Over the next week or so, we will be hosting an online symposium on the 2016 Report to the President-Elect on Improving the Administrative Process, which was released by the ABA Section on Administrative Law and Regulatory Practice ahead of this year’s presidential election. The symposium will feature posts from a wide diversity of administrative law scholars and experts examining the issues raised and recommendations made in the report. Some of the participants served on the Ad Hoc Committee on Administrative Law Transition, which drafted the report, while other symposium participants will bring an outside perspective on the report and its recommendations. It promises to be a rich discussion!
I’m pleased to kick things off with a short discussion of the process used to compose the current report and the success of the ABA AdLaw Section’s previous administrative law transition reports. As I explained earlier this month, I had the pleasure of serving as one of the co-leads (with Paul R. Noe) of the committee that drafted the 2016 report. So perhaps I am well-positioned to speak on these matters.
The 2016 report continues a long tradition: the Section has prepared a Report to the President-Elect on administrative law issues ahead of each presidential transition, including in 2000 and 2008. Consistent with the Section’s custom, work on the 2016 report began well over a year ahead of the 2016 election, under the leadership of then-Chair Jeffrey A. Rosen. After Paul and I accepted Jeff’s invitation to lead the project, we reached out to members of the Section to assemble the ad hoc committee. We sought to assemble a group that was diverse along multiple dimensions. To ensure a bipartisan group, we invited the participation of people with a range of political views. We reached out to experts with experience in various sectors, including academia, private practice, and government service. We strove to assemble a group with administrative expertise both broad and deep. Our efforts were, I believe, very successful.
The process used to prepare the 2016 report was designed to ensure that the final product contains only nonpartisan, consensus-based recommendations addressing the most pressing needs of administration. We began by creating an outline of issues and possible recommendations suggested by members of the Section Council, the ad hoc committee, and other experts. Members of the committee offered to write sections of the report according to their interests and expertise, and Paul and I assembled these sections into a cohesive draft. Over the course of many months and through several meetings of the committee and of the Section Council, the report was reworked. Recommendations that generated any disagreement were removed, and the remaining recommendations were refined and improved, including with the addition of references to external materials (including prior Section work) that might be helpful to a new administration.
Again in keeping with the Section’s custom, the 2016 report was prepared and finalized well in advance of the presidential election. This helped to ensure its nonpartisan character. This year, the Section Council approved the report in principle on August 6, 2016, and finally approved the report on September 9, 2016. The final product was shared with both transition teams prior to the November 8 election.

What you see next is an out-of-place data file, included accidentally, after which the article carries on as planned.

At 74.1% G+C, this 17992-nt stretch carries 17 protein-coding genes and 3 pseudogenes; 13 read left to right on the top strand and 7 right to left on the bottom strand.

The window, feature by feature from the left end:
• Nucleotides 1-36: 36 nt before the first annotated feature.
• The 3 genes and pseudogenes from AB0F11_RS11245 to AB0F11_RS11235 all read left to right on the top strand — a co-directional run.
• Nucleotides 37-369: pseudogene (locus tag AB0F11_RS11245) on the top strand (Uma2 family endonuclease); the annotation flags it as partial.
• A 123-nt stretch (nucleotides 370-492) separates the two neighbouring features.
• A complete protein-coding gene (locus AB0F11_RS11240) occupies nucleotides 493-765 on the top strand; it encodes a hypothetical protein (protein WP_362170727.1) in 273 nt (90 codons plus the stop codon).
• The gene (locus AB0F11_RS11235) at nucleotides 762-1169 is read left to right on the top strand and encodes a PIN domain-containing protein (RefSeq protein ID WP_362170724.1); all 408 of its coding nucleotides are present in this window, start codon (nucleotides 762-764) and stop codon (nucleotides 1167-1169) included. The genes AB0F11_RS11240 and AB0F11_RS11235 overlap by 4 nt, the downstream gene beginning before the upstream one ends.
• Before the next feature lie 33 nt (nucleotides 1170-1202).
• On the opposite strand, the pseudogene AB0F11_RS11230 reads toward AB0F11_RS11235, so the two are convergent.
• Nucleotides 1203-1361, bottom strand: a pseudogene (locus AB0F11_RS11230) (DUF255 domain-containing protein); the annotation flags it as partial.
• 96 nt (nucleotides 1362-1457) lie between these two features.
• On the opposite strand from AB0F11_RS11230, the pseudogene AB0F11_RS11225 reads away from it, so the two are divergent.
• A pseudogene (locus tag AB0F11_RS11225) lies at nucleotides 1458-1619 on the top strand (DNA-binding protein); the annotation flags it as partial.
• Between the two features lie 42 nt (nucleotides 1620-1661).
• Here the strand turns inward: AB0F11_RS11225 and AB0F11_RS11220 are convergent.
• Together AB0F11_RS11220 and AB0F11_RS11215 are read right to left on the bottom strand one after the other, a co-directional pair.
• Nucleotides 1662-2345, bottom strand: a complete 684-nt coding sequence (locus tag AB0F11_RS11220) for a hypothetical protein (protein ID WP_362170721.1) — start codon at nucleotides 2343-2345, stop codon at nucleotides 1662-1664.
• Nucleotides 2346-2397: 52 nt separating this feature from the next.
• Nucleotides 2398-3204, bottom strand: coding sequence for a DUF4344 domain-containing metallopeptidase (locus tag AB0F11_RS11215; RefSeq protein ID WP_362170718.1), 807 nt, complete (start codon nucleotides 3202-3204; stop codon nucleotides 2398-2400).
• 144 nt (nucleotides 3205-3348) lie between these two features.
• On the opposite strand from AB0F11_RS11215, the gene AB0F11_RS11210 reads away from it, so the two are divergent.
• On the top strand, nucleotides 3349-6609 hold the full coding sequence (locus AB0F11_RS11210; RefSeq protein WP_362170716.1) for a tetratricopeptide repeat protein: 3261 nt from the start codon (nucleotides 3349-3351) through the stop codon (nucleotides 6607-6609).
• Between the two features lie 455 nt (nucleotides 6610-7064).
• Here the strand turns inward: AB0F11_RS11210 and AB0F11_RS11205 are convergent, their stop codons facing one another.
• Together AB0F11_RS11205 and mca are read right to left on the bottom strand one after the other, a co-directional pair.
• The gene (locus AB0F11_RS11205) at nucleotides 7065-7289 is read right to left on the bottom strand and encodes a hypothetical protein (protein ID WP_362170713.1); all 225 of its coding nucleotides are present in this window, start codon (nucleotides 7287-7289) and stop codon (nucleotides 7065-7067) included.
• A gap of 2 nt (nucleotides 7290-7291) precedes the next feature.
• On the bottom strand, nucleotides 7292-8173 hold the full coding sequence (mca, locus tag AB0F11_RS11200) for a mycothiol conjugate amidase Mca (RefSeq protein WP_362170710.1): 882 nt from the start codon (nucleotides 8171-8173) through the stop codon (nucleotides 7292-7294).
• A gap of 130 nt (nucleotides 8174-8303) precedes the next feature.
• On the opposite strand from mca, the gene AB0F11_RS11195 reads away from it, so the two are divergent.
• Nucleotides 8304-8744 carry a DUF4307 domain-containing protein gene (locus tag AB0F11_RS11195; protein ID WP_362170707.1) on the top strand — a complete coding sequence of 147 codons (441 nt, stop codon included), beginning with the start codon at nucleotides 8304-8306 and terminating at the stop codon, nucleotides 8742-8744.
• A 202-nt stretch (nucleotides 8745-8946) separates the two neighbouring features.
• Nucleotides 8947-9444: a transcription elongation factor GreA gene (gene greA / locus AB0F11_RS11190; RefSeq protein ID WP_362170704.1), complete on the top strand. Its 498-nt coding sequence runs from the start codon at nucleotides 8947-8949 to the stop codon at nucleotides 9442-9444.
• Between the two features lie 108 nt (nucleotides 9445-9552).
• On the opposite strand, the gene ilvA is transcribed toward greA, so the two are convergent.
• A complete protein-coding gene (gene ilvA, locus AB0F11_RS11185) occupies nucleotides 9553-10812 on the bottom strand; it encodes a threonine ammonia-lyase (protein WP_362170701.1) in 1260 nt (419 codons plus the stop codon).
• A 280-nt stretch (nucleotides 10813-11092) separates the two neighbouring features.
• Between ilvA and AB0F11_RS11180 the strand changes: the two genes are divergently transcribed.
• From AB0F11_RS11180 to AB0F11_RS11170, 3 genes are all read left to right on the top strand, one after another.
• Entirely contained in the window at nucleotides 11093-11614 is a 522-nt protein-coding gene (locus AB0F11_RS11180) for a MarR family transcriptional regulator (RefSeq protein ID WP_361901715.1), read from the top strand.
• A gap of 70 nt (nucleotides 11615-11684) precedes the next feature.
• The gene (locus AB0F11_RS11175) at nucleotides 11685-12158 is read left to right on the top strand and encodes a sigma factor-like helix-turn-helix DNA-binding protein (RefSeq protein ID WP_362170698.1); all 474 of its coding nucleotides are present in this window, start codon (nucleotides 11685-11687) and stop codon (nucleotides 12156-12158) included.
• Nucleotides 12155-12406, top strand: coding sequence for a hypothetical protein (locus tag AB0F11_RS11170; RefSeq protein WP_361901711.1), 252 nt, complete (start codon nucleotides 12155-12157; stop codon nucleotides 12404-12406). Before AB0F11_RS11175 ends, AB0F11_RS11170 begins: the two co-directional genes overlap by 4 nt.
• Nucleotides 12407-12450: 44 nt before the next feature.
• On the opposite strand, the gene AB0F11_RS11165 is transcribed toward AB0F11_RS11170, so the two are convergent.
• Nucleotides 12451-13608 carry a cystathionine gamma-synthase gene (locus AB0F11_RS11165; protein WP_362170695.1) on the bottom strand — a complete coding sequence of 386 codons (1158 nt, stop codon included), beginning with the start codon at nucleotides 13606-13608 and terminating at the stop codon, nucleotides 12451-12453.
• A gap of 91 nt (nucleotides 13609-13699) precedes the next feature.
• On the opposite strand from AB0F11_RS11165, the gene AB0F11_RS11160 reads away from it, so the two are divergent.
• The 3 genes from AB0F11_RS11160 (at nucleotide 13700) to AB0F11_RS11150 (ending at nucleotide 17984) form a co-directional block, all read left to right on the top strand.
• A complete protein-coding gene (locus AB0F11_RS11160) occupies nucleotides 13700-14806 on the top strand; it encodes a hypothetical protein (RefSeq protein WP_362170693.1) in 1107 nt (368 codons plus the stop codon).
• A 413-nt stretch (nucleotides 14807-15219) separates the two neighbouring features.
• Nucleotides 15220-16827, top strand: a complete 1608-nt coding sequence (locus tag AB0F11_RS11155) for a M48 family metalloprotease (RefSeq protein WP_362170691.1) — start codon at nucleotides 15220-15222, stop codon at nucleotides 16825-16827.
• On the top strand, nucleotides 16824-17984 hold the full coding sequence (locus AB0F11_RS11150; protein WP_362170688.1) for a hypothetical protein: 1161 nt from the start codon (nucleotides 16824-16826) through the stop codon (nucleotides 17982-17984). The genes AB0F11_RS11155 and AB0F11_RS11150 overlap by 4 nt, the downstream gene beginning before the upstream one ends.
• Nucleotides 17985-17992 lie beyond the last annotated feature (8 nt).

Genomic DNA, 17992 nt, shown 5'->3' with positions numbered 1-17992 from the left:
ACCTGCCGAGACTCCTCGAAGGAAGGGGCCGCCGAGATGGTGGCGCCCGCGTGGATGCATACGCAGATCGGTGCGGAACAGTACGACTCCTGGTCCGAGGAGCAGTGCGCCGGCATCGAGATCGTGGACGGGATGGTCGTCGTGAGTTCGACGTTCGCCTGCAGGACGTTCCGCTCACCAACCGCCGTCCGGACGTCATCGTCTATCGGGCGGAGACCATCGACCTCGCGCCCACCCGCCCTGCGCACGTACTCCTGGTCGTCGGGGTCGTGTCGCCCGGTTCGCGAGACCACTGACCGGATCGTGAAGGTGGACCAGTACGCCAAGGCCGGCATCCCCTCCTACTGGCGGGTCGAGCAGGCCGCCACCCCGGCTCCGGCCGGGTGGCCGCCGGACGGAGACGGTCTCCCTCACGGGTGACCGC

Perhaps because of the Section’s commitment to offering only nonpartisan suggestions addressing pressing issues, its previous reports have experienced a high rate of success. The 2008 report illustrates. Many of its recommendations were adopted, in whole or in part, by the Obama Administration. To take just a couple of examples, the 2008 report urged the new administration to:
- Improve the rulemaking process via the aggressive advancement of the use of information and communications technologies. The Obama Administration’s significant efforts in this regard built upon the excellent work that the Bush Administration had already done in creating the Federal Docket Management System and its web portal, www.regulations.gov.
- Promote the revival of the Administrative Conference of the United States (ACUS). Here again, the Obama Administration pursued the recommendation by building upon work that had been started by the Bush Administration. Indeed, ACUS was first reauthorized in 2004. In 2009, under the Obama Administration, funding was secured. And in 2010, a new Chairman (Paul R. Verkuil) was appointed and confirmed by the Senate and the agency resumed operations.
The 2016 report offers a wide variety of similarly nonpartisan recommendations. It is our hope that the Trump Administration will find the report helpful as it assumes the important and complex task of managing the administrative state.
The upcoming symposium will surely provide a wide-ranging and engaging discussion of the 2016 report and its recommendations. I look forward to the discussion!
This is post is part of the Symposium on the ABA AdLaw Section’s 2016 Report to the President-Elect. An introduction to the symposium is here, and all of the posts are collected here. The views in this post, which expand upon the recommendations set forth in the Report, are the author’s own and do not necessarily reflect the views of the ABA AdLaw Section. The full Report is available here.